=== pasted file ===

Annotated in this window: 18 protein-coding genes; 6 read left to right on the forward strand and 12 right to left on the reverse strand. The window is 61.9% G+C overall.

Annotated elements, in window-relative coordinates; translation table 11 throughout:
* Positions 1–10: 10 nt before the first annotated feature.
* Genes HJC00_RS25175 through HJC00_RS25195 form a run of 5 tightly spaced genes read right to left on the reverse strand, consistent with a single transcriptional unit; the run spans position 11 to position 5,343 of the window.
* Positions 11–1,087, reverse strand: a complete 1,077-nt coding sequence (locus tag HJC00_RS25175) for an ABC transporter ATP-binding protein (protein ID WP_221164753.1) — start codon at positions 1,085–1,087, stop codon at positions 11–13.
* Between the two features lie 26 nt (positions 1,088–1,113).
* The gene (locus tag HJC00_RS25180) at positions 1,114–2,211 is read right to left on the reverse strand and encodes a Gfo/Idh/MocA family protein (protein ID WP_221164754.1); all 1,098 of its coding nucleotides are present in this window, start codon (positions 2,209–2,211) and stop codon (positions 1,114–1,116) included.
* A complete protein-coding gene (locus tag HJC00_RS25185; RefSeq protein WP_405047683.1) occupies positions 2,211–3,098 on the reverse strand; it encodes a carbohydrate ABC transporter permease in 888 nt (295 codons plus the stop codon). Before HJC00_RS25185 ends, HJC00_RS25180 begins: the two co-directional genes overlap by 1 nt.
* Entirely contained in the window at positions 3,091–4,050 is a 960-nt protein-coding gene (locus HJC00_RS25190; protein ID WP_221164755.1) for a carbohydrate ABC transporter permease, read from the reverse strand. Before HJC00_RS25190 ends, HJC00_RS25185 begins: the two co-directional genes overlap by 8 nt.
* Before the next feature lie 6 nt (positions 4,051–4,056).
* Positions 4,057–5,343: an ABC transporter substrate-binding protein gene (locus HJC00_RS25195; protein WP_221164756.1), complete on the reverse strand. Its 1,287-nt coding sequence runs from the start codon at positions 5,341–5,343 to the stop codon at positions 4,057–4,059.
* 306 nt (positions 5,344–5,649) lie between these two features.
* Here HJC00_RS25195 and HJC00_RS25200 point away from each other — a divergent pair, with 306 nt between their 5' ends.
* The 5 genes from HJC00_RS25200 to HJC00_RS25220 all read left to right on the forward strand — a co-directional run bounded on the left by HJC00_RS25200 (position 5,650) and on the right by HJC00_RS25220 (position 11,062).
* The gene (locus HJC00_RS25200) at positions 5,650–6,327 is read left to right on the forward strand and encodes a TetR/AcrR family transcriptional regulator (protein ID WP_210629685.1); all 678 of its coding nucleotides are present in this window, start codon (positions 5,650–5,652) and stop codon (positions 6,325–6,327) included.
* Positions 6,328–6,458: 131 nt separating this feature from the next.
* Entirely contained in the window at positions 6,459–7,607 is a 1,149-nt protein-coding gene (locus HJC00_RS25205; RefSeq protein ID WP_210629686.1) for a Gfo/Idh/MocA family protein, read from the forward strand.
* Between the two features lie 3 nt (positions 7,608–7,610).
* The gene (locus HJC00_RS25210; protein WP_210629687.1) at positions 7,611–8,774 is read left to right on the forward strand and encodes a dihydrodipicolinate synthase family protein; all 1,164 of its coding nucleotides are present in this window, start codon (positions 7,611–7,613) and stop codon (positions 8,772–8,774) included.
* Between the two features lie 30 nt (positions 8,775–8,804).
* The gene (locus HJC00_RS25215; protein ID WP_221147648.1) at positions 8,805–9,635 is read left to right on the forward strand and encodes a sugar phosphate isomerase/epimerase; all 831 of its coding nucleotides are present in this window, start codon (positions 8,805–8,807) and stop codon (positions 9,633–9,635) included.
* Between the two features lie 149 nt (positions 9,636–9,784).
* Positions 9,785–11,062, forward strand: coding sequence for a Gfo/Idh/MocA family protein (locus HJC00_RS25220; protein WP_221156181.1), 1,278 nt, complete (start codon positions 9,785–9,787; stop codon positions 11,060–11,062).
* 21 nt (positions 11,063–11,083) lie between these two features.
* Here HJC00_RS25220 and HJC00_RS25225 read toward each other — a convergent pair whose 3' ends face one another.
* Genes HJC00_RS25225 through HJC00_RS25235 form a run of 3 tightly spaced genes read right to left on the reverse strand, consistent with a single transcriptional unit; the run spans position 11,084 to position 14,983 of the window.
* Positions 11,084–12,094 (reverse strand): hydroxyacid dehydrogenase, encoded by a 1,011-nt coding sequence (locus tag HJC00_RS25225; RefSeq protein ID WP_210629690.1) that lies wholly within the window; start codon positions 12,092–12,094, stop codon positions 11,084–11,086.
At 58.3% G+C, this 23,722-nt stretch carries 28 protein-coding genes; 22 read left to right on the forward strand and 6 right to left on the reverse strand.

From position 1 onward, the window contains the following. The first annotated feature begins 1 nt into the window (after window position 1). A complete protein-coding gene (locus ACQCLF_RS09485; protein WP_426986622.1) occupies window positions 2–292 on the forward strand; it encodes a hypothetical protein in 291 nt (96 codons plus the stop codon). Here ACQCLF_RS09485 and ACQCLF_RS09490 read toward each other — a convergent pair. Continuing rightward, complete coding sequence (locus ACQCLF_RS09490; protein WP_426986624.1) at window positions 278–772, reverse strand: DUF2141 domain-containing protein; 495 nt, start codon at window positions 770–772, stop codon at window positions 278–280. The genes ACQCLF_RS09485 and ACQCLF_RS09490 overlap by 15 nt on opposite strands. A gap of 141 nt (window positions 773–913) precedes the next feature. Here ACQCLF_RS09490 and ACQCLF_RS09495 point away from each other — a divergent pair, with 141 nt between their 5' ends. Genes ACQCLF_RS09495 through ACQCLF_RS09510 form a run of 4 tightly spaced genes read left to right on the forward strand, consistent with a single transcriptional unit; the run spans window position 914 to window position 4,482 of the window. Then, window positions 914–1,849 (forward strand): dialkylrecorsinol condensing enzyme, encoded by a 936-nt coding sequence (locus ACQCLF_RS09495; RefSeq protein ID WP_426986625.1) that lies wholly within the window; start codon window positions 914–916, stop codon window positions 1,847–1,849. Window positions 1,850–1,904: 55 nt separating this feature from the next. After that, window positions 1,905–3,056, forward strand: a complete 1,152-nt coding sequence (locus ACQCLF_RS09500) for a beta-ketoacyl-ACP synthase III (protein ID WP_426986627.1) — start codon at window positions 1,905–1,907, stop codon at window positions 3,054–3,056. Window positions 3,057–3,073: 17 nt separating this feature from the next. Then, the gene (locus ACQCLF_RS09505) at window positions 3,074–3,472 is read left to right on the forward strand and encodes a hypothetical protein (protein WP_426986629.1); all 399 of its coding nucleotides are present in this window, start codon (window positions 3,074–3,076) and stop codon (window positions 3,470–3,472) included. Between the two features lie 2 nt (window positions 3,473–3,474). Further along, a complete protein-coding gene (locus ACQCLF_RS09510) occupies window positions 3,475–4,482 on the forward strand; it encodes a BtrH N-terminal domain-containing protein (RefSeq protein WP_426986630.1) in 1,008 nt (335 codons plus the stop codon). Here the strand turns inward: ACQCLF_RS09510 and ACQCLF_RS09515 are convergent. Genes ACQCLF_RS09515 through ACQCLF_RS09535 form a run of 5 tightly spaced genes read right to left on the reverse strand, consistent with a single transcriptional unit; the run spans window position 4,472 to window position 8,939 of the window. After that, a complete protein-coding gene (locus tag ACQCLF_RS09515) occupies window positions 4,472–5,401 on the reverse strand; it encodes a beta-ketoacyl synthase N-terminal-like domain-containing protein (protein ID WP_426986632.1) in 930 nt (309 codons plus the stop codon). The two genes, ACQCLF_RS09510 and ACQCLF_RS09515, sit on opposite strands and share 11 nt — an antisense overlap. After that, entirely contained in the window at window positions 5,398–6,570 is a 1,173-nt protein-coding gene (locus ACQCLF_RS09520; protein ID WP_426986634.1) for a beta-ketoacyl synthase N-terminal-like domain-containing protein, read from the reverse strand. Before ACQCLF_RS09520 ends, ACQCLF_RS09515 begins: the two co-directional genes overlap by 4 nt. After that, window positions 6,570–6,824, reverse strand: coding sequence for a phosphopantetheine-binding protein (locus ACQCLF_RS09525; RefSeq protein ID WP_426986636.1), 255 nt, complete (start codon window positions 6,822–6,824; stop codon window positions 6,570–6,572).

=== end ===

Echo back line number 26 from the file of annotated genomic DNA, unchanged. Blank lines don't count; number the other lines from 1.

* Genes HJC00_RS25225 through HJC00_RS25235 form a run of 3 tightly spaced genes read right to left on the reverse strand, consistent with a single transcriptional unit; the run spans position 11,084 to position 14,983 of the window.